Portugal’s Leader Won’t Soften Austerity

Portuguese Prime Minister Pedro Passos Coelho vowed to push ahead with the government‘s plan to revamp the small country‘s economy despite calls from opposition lawmakers to renegotiate terms of its €78 billion ($97 billion) bailout.

“The big objectives that the government committed to will not be softened,” Mr. Passos Coelho told parliament in a state-of-the-country address.

However, he acknowledged the country’s fiscal adjustment is “challenging” due to an increase in unemployment that has forced the government to spend more on social benefits and receive less from tax revenue.

Portugal‘s jobless rate has risen more than expected, and is currently at 15.2%.

Official budget deficit figures released last month showed that the first-quarter budget deficit increased to 7.9% of gross domestic product, from 7.5% for the year-earlier period.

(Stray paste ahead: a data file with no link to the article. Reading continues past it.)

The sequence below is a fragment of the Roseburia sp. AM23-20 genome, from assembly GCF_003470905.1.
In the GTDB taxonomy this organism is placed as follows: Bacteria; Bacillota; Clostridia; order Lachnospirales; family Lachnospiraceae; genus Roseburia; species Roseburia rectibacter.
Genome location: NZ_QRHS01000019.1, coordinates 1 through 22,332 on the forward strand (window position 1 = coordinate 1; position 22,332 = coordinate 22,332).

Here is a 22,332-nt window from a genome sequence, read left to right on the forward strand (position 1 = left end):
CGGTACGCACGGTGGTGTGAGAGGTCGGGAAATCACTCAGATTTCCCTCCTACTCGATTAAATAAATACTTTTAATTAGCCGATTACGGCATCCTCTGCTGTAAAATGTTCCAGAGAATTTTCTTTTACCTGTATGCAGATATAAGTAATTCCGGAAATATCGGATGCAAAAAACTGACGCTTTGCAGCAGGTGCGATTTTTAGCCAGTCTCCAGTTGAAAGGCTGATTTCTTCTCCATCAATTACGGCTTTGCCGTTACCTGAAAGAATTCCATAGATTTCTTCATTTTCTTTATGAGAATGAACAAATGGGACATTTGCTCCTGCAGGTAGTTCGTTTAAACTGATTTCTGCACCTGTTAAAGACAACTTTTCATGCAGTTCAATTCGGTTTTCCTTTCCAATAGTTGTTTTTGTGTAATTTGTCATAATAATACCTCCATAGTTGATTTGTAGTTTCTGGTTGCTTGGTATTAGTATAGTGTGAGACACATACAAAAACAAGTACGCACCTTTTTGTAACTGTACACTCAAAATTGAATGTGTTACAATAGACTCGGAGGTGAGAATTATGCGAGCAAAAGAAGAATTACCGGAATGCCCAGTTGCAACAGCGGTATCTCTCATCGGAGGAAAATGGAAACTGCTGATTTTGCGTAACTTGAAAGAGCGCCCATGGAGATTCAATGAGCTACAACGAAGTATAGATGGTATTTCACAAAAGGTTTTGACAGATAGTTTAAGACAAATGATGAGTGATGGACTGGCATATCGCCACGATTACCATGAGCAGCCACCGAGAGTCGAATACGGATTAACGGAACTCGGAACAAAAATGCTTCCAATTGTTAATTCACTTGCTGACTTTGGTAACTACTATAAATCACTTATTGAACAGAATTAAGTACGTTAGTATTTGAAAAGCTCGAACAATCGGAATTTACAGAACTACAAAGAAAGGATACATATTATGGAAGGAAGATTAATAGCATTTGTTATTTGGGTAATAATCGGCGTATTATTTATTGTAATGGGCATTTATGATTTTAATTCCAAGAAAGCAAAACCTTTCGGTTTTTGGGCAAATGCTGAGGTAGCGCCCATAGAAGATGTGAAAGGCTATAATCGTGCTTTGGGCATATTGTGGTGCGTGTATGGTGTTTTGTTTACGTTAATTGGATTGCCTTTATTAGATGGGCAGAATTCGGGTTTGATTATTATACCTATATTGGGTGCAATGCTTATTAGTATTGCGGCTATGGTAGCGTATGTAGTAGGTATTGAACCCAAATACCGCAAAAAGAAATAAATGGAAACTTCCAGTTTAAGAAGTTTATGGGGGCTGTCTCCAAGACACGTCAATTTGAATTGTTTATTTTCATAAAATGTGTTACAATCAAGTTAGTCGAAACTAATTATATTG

The budget deficit target for this year is 4.5%.

“We will act with determination to fulfill the set budget goals,” Mr. Passos Coelho said.

His comments were directed at main opposition leader António José Seguro of the Socialist Party, who said Mr. Passos Coelho’s austerity measures are killing the country’s economy.

“Come back to Earth, Mr. Prime Minister, and speak about the real life. The country is going from bad to worse,” Mr. Seguro said.

The debate in parliament coincided with the start of a two-day national strike by hospital doctors who are protesting against measures being taken by the government to cut expenses in the health sector.

The health ministry last month announced that it will use third-party companies to hire doctors to fill 2.5 million hours of service at the lowest price available

“The policies being developed by the health ministry, using the current crisis as excuse, have been responsible for cuts without any attention to the quality of health care,” the two unions that called the strike said in a joint statement on Wednesday.

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